March Recommended Reads

Australian Recent Release – Normal Women by Ainslee Hogarth

In this darkly comic story about how we value female labor—and don’t—a new mother becomes embroiled in a dangerous mystery when her friend, a controversial entrepreneur, goes missing.

When her daughter Lotte was born, Dani had welcomed the chance to be a stay-at-home mother. To be good at something, for once. But now Dani can’t stop thinking about her seemingly healthy husband, Clark, dropping dead. Not because she hates him (not right now, anyway) but because it’s become abundantly clear to Dani that if he dies, she and Lotte will be left destitute.

And then Dani discovers The Temple. Ostensibly a yoga center, The Temple and its guardian, Renata, are committed to helping people reach their full potential. And if that sometimes requires sex work, so be it. Finally, Dani has found something she could be good at, even great at; meaningful work that will protect her and Lotte from poverty, and provide true economic independence from Clark.

Just as Dani is preparing to embrace this opportunity, Renata disappears. And Dani discovers there might be something else she’s good at: detective work.

“A conversation starter about gender roles and sex work…” – Kirkus Reviews.

“This is a darkly satirical novel about 21st-century motherhood and women’s labour, full of waspish observations and the kind of caustic epithets that had me underlining chunks.” – Rhiannon Lucy Cosslett, Guardian.

Tasmanian Recent Release The Lost Child by Leigh Swinbourne

A new collection of short stories from the author of The Shark and Shadow in the Forest.

A care worker’s unwise interest in a dementia client leads him into a dark labyrinth. A man intent on suicide happens on his doppelganger. An abandoned woman wonders whether her lover’s crime might prove his love. Eight new stories to beguile and captivate.

Read a Q&A with Leigh here

 

Tasmanian Classic – This Whispering in Our Hearts by Henry Reynolds

‘How is it our minds are not satisfied? What means this whispering in the bottom of our hearts?’ 

Listening to the whispering in his own heart, Henry Reynolds was led into the lives of remarkable and largely forgotten white humanitarians who followed their consciences and challenged the prevailing attitudes to Indigenous people.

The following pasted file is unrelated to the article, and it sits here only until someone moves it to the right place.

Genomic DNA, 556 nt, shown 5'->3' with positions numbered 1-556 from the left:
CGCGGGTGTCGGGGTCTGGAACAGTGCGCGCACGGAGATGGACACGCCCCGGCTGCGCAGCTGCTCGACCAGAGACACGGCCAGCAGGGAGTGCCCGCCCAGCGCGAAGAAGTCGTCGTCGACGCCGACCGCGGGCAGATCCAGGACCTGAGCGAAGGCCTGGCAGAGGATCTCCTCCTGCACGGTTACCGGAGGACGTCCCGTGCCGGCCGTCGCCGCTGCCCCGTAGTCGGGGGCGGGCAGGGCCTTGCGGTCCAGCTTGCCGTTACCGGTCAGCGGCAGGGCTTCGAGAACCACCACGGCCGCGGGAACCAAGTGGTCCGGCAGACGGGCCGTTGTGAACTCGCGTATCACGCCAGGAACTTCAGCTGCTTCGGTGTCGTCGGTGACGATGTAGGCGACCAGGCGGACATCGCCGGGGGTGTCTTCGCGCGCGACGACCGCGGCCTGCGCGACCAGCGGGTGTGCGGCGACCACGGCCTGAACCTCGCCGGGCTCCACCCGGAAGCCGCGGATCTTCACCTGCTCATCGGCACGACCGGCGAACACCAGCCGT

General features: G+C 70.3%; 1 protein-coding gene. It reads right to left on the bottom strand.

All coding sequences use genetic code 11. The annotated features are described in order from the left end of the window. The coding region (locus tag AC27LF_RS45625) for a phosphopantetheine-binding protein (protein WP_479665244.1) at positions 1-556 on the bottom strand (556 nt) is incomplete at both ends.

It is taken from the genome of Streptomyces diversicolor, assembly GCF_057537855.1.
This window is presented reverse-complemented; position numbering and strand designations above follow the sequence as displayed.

His now-classic book The Whispering in Our Hearts constructed an alternative history of Australia through the eyes of those who felt disquiet and disgust at the brutality of dispossession. These men and women fought for justice for Indigenous people even when doing so left them isolated and criticised by their fellow whites. The unease of these humanitarians about the morality of white settlement has not dissipated and their legacy informs current debates about reconciliation between black and white Australia.

Revisiting this history, in this new edition Reynolds brings fresh perspectives to issues we grapple with still. Those who argue for justice, reparation, recognition and a treaty will find themselves in solidarity with those who went before. But this powerful book shows how much remains to be done to settle the whispering in our hearts.

“No other historian can match Henry Reynolds’ impact on Australians’ understanding of their frontier history and its troubled inheritance.” — Mark McKenna

“In this book Reynolds shows how respect shown to the original landowners has waxed and waned over the last 200 years.” – Kathy Gollan

 

Kids Recent Release – When Ghosts Call Us Home by Katya de Beccerra

Haunting of Hill House meets found-footage horror in this edge-of-your-seat thriller that explores the power of family ties and the trauma that lurks there.

When Sophia Galich was twelve, she starred in her older sister Layla’s amateur horror movie Vermillion, which recorded raw footage of her very real reactions to scenes her sister concocted in their old Californian house on the coast―Cashore House.

In the years after the film’s release, Sophia’s relationship with her sister became more strained, while her memories of the now-infamous house fueled her nightmares. Vermillion amassed an army of fanatical fans who speculated about the film’s hidden messages, and it was rumored that Layla made a pact with the devil―her soul in exchange for fame and arcane knowledge. Sophia dismissed this as gossip…until Layla disappeared.

Now, Sophia must study the trail of clues Layla has left behind, returning to the very place where it all began. As she gets closer and closer to Cashore House’s haunted heart, she must once again confront the ghosts of her childhood. But the house won’t reveal its secrets without a fight.

“Although When Ghosts Call Us Home is a YA novel, there is plenty of interesting characters and mystery to keep adult readers entertained. When Ghosts Call Us Home is a spooky little novel that will have you avoiding basements, checking behind closet doors and jumping at your next text message.” – Stacey O’Carroll

“This is a sophisticated gothic thriller that gives the reader moments of real terror within an utterly compelling read.” – Angela Crocombe